Caring for aquarium fish is not hard, but important

Parents eager to instill a sense of responsibility in their children may turn to pets to facilitate such lessons. But dogs or cats may not fit in with everyone’s lifestyle or living arrangements. In such instances, fish may be parents’ best friends.
Freshwater fish tend to be inexpensive and relatively easy to care for. Goldfish, in particular, can make ideal primary companions because they are hardy and are especially inexpensive. “Feeder” goldfish cost mere cents per fish, and while they may be primarily bred to be used as live food for larger prey, these goldfish can still provide many of the same pet care lessons as other pets.
Learning about goldfish
On the way to becoming fish experts, it’s important to point out that, despite their low price tag and availability, goldfish should not be viewed as disposable. These are live animals and deserve the same care and consideration as other pets. National Geographic says that goldfish are descendants of carp and originate in China. There are hundreds of varieties of goldfish found around the globe. In fact, koi are cousins of the traditional aquarium goldfish.
Despite their name, goldfish come in a variety of colors. Commercial goldfish are typically yellow, gold and red. Wild goldfish are almost exclusively olive green or dark gray, according to PetMD. They’re one of the most common aquarium fish and also have some of the longest life expectancies. The oldest recorded living goldfish reached the age of 49. Goldfish come in different sizes, but the average aquarium goldfish grows to between four and seven inches.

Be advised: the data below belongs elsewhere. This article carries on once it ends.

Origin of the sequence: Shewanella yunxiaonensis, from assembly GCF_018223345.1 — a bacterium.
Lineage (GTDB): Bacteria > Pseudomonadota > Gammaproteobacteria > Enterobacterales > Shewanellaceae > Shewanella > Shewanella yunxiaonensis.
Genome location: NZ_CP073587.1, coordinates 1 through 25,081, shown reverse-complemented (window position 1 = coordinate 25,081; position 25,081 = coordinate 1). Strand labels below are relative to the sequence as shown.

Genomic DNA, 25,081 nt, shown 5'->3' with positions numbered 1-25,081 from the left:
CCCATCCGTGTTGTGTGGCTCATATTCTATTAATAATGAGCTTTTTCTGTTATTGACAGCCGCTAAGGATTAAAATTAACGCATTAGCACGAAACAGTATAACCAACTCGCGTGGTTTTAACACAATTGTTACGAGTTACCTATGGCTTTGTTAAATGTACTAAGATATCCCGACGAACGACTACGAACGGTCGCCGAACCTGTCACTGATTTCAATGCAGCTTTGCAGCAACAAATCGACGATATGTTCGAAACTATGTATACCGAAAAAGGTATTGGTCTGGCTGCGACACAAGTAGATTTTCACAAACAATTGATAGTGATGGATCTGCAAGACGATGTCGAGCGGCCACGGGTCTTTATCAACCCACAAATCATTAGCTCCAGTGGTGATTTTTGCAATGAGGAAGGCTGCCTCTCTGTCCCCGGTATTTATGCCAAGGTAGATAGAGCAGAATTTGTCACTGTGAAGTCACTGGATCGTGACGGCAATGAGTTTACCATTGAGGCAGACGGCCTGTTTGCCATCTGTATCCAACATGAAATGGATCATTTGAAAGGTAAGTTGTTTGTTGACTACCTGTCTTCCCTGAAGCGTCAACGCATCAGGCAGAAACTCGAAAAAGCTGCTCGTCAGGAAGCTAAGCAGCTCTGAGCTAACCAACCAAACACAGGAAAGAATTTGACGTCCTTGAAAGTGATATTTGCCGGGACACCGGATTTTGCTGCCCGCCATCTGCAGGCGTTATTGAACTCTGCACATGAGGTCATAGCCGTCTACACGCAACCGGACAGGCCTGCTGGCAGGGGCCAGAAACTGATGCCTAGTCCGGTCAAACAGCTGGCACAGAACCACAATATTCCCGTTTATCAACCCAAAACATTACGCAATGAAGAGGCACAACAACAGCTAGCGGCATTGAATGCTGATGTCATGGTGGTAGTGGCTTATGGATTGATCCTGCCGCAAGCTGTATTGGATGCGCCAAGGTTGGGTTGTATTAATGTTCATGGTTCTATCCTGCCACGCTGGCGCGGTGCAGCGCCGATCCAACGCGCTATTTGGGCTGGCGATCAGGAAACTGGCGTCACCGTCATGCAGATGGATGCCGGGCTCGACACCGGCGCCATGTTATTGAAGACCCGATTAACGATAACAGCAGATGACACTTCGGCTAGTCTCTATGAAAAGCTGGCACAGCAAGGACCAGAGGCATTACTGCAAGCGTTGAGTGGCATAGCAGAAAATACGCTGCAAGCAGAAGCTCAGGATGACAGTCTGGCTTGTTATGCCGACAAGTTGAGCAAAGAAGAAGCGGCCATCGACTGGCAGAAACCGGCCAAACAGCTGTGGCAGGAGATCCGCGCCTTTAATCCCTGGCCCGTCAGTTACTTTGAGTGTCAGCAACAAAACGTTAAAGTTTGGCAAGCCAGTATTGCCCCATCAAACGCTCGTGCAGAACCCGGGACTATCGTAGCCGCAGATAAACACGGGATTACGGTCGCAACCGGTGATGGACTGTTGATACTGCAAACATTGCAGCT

Caring for goldfish
Goldfish that are won at state fairs may come home in plastic bags or small bowls, but they are best cared for in traditional aquariums. Goldfish are omnivores that will thrive on a healthy diet made up of pellets, vegetables, algae, and flakes. These fish tend to produce a lot of ammonia waste, so if they are kept in a bowl, the water will need to be changed quite frequently and the bowl should be large. Many aquarium experts say a tank that’s between 10 and 20 gallons is ideal for a goldfish. Such tanks will not stunt its growth and will keep it healthy and comfortable.
Goldfish like relatively low water temperatures, advises the fish resource “The Goldfish Tank.” They should not be mistaken for tropical fish. Goldfish are typically best kept alone or with other goldfish so that their living environments are easily maintained. Also, some goldfish will try to eat smaller fish.
A clean tank is vital to the health of goldfish. Filtration is ideal, as is an air pump to help agitate the surface of the water and make oxygen more accessible. It’s important to use a dechlorinator product to remove chlorine and other chemicals from tap water so that the fish can thrive.
According to CaringPets.org, people who choose a bowl for their goldfish instead of a standard tank should follow the rule that the greater the amount of surface area, the more oxygen in the water. For this to be achieved, choose a wide goldfish bowl over a tall narrow one. In addition, the water will need to be changed every few days, and 50 to 75 percent of the water in the bowl should be replaced with fresh water.
Keeping goldfish as pets can introduce children and even adults to the task of caring for a living animal. With the right care, these fish can thrive and provide many hours of entertainment and enjoyment. 
 — Metro Creative

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